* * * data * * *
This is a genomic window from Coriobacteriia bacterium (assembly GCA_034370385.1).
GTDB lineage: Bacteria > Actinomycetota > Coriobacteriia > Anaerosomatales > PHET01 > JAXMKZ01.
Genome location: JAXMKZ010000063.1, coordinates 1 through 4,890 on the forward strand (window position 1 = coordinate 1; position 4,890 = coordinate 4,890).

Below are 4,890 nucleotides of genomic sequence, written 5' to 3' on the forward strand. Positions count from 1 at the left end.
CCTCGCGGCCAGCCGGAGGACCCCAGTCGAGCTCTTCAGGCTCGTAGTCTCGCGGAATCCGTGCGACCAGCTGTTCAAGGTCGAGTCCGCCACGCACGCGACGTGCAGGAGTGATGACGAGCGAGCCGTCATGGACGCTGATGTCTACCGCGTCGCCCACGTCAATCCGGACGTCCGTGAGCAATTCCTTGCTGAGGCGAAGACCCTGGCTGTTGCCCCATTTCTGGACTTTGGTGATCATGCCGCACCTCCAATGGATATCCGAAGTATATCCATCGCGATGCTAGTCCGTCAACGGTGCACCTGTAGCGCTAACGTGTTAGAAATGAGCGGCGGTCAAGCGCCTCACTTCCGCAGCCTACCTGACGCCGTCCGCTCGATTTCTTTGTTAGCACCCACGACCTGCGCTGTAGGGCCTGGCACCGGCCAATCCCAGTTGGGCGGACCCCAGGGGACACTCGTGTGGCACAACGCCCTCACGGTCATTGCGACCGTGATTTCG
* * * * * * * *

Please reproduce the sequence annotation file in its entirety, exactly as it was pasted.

This is a genomic window from Coriobacteriia bacterium (assembly GCA_034370385.1).
GTDB lineage: Bacteria > Actinomycetota > Coriobacteriia > Anaerosomatales > PHET01 > JAXMKZ01.
Genome location: JAXMKZ010000063.1, coordinates 1 through 4,890 on the forward strand (window position 1 = coordinate 1; position 4,890 = coordinate 4,890).

Below are 4,890 nucleotides of genomic sequence, written 5' to 3' on the forward strand. Positions count from 1 at the left end.
CCTCGCGGCCAGCCGGAGGACCCCAGTCGAGCTCTTCAGGCTCGTAGTCTCGCGGAATCCGTGCGACCAGCTGTTCAAGGTCGAGTCCGCCACGCACGCGACGTGCAGGAGTGATGACGAGCGAGCCGTCATGGACGCTGATGTCTACCGCGTCGCCCACGTCAATCCGGACGTCCGTGAGCAATTCCTTGCTGAGGCGAAGACCCTGGCTGTTGCCCCATTTCTGGACTTTGGTGATCATGCCGCACCTCCAATGGATATCCGAAGTATATCCATCGCGATGCTAGTCCGTCAACGGTGCACCTGTAGCGCTAACGTGTTAGAAATGAGCGGCGGTCAAGCGCCTCACTTCCGCAGCCTACCTGACGCCGTCCGCTCGATTTCTTTGTTAGCACCCACGACCTGCGCTGTAGGGCCTGGCACCGGCCAATCCCAGTTGGGCGGACCCCAGGGGACACTCGTGTGGCACAACGCCCTCACGGTCATTGCGACCGTGATTTCG